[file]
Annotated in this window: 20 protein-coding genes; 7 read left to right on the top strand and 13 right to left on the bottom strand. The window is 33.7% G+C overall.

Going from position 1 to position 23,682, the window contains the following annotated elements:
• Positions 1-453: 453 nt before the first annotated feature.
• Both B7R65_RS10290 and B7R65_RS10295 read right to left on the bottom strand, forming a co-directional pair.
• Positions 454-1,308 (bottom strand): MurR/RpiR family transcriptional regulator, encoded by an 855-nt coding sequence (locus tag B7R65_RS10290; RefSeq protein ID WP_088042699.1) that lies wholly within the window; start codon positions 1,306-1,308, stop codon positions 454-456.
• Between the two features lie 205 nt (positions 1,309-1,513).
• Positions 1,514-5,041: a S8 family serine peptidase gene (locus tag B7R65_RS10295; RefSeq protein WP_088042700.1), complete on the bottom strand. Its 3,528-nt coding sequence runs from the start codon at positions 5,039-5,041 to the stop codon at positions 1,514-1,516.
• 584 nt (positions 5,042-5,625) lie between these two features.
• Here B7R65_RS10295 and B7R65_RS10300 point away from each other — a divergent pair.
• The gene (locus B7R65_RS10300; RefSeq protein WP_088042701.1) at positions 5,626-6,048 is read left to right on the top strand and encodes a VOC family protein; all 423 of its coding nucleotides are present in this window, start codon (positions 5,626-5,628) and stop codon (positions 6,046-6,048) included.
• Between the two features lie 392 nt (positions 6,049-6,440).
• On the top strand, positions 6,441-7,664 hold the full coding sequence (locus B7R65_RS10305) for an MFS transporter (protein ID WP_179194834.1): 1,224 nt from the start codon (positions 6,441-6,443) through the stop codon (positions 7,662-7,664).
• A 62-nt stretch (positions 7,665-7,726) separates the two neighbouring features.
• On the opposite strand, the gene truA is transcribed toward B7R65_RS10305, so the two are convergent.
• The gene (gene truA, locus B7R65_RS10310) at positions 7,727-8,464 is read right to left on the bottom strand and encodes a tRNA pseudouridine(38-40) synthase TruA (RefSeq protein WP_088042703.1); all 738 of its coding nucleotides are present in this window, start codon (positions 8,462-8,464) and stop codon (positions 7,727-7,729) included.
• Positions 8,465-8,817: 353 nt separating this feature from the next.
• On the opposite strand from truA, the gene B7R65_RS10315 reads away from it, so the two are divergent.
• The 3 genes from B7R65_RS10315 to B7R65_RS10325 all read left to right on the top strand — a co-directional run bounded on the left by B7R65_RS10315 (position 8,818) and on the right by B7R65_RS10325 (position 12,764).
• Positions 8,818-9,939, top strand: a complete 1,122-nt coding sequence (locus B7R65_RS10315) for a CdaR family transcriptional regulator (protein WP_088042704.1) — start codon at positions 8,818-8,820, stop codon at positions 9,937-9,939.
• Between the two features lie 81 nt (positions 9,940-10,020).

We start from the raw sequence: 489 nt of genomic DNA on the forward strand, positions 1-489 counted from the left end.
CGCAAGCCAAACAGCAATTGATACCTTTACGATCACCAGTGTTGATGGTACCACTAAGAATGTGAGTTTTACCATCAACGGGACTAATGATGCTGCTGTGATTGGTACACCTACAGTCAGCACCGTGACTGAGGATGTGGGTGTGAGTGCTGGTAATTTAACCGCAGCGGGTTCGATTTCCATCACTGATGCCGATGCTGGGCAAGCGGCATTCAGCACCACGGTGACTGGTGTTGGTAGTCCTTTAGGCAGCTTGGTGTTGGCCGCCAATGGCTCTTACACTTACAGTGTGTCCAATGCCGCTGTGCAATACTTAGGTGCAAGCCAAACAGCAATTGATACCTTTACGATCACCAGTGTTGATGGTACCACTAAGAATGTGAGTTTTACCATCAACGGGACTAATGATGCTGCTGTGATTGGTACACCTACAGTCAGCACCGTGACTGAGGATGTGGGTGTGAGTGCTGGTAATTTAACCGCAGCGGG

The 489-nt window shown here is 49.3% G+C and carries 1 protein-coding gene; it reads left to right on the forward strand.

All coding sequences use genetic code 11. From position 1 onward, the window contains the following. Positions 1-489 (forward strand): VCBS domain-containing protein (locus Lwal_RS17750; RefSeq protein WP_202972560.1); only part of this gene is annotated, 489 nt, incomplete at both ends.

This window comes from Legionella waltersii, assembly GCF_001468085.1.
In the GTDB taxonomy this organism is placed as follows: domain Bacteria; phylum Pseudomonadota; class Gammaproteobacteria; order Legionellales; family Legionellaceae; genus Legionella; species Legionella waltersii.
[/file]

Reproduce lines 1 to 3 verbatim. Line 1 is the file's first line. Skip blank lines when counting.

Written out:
Annotated in this window: 20 protein-coding genes; 7 read left to right on the top strand and 13 right to left on the bottom strand. The window is 33.7% G+C overall.

Going from position 1 to position 23,682, the window contains the following annotated elements:
• Positions 1-453: 453 nt before the first annotated feature.